$9 a year or adequately fund education

Following up on our piece last week, where we pointed out that the Governor and his legislative allies would better serve Ohio by investing Midicaid savings in education, rather than more fruitless tax cuts, Ohio E&A had this to say

Senate Bill 210 would provide for a permanent income tax rate reduction of 4% for all tax brackets beginning in 2014. This bill would revise Section 5747.02 of the Ohio Revised Code.

This bill is in response to the Controlling Board's approval of the Medicaid expansion which freed up in the range of $400 million from unbudgeted savings in the state's biennial budget (HB 59). It is estimated that Senate Bill 210 would save $9 for the average income taxpayer.

During sponsor testimony, the bill's lead sponsor responded to an inquiry from a committee member about using the funds to restore cuts to local governments or education priorities. The sponsor responded that $400 million divided by 613 districts would have a minimal impact.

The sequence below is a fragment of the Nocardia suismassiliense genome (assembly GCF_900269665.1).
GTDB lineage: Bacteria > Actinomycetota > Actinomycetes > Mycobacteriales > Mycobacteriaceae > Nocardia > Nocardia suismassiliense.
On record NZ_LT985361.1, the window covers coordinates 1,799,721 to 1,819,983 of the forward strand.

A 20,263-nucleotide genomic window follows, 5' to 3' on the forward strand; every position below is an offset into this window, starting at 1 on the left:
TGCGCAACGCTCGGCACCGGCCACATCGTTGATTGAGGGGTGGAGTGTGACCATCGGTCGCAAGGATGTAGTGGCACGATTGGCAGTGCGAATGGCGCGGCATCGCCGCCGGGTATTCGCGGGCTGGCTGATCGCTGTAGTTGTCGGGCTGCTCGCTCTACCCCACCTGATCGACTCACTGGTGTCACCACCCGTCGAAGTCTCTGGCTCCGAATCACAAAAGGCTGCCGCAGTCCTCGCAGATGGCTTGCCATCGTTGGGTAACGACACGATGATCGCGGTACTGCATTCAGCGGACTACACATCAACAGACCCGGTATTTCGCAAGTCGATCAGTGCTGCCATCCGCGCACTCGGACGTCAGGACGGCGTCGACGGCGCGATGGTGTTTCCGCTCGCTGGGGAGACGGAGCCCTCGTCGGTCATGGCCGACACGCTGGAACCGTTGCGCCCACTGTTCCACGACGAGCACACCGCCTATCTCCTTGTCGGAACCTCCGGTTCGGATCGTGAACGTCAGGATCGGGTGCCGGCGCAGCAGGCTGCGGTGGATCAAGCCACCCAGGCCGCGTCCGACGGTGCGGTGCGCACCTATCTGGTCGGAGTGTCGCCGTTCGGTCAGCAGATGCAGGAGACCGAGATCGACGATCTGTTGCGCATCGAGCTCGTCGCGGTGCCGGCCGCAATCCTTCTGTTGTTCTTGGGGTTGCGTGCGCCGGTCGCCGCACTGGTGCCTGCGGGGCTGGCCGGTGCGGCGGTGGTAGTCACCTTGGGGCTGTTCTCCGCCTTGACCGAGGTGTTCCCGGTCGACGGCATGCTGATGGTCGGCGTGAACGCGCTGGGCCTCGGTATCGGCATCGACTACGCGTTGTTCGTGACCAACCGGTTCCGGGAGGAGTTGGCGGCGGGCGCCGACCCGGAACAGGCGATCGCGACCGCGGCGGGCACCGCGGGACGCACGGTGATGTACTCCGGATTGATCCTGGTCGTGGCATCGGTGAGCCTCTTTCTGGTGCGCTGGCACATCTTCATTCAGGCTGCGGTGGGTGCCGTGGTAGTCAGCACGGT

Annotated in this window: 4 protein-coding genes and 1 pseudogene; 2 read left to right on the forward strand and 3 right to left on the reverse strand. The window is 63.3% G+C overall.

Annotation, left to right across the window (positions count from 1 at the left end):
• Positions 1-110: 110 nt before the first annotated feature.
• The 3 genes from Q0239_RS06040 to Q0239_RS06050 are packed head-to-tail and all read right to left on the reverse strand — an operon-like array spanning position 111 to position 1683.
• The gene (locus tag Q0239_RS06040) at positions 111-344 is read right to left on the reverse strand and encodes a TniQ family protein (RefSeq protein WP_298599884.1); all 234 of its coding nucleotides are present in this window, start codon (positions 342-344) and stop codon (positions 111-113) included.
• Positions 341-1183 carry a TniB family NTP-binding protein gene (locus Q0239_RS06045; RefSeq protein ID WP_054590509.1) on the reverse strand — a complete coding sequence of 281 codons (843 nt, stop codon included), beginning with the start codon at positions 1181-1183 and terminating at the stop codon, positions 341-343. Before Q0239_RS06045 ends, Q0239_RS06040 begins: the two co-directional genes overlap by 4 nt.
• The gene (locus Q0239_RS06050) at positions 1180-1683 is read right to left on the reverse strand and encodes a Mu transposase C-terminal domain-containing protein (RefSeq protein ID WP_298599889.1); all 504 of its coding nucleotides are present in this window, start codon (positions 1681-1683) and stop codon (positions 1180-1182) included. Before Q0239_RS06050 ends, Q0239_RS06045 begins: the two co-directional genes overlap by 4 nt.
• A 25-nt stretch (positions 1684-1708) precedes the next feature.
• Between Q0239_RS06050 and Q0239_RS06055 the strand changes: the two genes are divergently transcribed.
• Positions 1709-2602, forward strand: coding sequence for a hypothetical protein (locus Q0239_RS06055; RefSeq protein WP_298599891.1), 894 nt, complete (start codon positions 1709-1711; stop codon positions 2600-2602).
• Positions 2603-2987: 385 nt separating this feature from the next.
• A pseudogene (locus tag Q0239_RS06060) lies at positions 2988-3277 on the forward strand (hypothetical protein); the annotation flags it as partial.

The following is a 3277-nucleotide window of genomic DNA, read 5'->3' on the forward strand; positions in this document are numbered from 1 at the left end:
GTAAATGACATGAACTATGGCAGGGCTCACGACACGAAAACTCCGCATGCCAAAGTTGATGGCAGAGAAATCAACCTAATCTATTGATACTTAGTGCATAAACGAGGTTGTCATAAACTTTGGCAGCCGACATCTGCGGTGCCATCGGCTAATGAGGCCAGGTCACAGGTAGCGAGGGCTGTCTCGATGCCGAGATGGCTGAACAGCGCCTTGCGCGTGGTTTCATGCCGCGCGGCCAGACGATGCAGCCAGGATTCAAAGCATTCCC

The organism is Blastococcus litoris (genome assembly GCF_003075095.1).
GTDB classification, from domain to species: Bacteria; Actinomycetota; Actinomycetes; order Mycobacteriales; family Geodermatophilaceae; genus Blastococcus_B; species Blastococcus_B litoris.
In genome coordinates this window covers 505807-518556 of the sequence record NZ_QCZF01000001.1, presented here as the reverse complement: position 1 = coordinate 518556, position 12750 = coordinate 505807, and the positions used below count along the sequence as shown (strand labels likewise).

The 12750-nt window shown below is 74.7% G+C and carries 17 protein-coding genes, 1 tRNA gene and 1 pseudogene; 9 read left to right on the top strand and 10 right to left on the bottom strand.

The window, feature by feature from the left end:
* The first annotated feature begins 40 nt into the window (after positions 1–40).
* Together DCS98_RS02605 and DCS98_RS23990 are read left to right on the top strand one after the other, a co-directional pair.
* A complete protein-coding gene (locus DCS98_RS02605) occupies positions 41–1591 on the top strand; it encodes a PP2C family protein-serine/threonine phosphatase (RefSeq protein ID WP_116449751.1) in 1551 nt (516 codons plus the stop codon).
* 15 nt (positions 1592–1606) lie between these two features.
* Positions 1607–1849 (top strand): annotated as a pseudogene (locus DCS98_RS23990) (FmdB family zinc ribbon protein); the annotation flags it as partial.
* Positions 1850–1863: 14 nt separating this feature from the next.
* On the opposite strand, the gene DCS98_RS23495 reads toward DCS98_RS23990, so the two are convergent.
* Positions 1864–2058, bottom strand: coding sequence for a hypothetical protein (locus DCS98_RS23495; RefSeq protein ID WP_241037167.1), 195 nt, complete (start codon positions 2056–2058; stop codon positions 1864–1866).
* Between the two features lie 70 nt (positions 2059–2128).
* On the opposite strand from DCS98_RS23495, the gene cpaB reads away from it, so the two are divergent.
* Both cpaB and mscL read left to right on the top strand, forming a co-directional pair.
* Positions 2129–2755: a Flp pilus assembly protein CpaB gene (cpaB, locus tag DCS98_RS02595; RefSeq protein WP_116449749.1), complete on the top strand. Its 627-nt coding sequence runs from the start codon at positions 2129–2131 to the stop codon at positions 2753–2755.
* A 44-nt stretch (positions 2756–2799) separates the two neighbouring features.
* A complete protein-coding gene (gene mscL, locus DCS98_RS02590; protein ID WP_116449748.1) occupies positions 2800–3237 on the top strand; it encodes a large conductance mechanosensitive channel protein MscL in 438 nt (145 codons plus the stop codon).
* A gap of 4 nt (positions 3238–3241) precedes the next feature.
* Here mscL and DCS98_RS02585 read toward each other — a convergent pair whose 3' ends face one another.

$400 million distributed on a per pupil basis would compute to about $230.00. If this amount would be distributed on an equalized basis, some districts would receive a very substantial per pupil increase. That amount applied to funding the Third Grade Guarantee would help alleviate some of the angst among local school officials. Other possible uses are:

Early childhood education
School bus purchase
Transportation operation
Unfunded and underfunded mandates
Scores of other programs and services

Legislators should be reminded that the state income tax law (Section 5747.02) in part states: "(A) For the purpose of providing revenue for the support of schools and local government functions..."

The state income tax was initiated in 1972 to increase state support for schools and other state government functions. The current legislative trend is to shift the fiscal responsibilities of public education to boards of education and other services to local officials.

Senate Bill 210 is being promoted as a measure to make Ohio more attractive and job-friendly. An additional $400 million invested in the public common school system would pay greater dividends than a tax cut.

Why would anyone want to continue to underfund public education for the sake of saving $9 a year for a typical tax payer? The choice seems simple.